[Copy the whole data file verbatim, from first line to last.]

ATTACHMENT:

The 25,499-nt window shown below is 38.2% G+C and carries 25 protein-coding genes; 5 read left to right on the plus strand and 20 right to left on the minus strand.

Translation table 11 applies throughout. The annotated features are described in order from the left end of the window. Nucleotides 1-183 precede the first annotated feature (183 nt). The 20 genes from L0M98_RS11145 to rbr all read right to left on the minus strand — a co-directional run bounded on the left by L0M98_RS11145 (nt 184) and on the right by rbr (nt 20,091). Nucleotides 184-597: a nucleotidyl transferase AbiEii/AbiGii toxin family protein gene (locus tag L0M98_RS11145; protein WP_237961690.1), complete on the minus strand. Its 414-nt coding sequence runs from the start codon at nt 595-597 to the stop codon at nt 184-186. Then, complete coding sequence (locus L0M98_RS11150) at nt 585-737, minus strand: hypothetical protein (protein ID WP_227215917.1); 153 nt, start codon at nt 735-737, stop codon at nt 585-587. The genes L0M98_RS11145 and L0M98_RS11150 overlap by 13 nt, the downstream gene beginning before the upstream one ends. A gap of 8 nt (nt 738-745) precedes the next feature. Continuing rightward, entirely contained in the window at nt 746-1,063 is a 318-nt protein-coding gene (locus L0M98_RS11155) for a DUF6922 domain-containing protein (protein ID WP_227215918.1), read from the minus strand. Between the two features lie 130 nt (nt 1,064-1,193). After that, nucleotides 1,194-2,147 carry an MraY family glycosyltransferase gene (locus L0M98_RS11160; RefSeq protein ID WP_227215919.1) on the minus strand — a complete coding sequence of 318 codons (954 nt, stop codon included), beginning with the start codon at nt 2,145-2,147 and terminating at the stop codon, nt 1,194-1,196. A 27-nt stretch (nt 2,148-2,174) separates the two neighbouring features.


The 25,499-nt window shown below is 38.2% G+C and carries 25 protein-coding genes; 5 read left to right on the plus strand and 20 right to left on the minus strand.

Translation table 11 applies throughout. The annotated features are described in order from the left end of the window. Nucleotides 1-183 precede the first annotated feature (183 nt). The 20 genes from L0M98_RS11145 to rbr all read right to left on the minus strand — a co-directional run bounded on the left by L0M98_RS11145 (nt 184) and on the right by rbr (nt 20,091). Nucleotides 184-597: a nucleotidyl transferase AbiEii/AbiGii toxin family protein gene (locus tag L0M98_RS11145; protein WP_237961690.1), complete on the minus strand. Its 414-nt coding sequence runs from the start codon at nt 595-597 to the stop codon at nt 184-186. Then, complete coding sequence (locus L0M98_RS11150) at nt 585-737, minus strand: hypothetical protein (protein ID WP_227215917.1); 153 nt, start codon at nt 735-737, stop codon at nt 585-587. The genes L0M98_RS11145 and L0M98_RS11150 overlap by 13 nt, the downstream gene beginning before the upstream one ends. A gap of 8 nt (nt 738-745) precedes the next feature. Continuing rightward, entirely contained in the window at nt 746-1,063 is a 318-nt protein-coding gene (locus L0M98_RS11155) for a DUF6922 domain-containing protein (protein ID WP_227215918.1), read from the minus strand. Between the two features lie 130 nt (nt 1,064-1,193). After that, nucleotides 1,194-2,147 carry an MraY family glycosyltransferase gene (locus L0M98_RS11160; RefSeq protein ID WP_227215919.1) on the minus strand — a complete coding sequence of 318 codons (954 nt, stop codon included), beginning with the start codon at nt 2,145-2,147 and terminating at the stop codon, nt 1,194-1,196. A 27-nt stretch (nt 2,148-2,174) separates the two neighbouring features.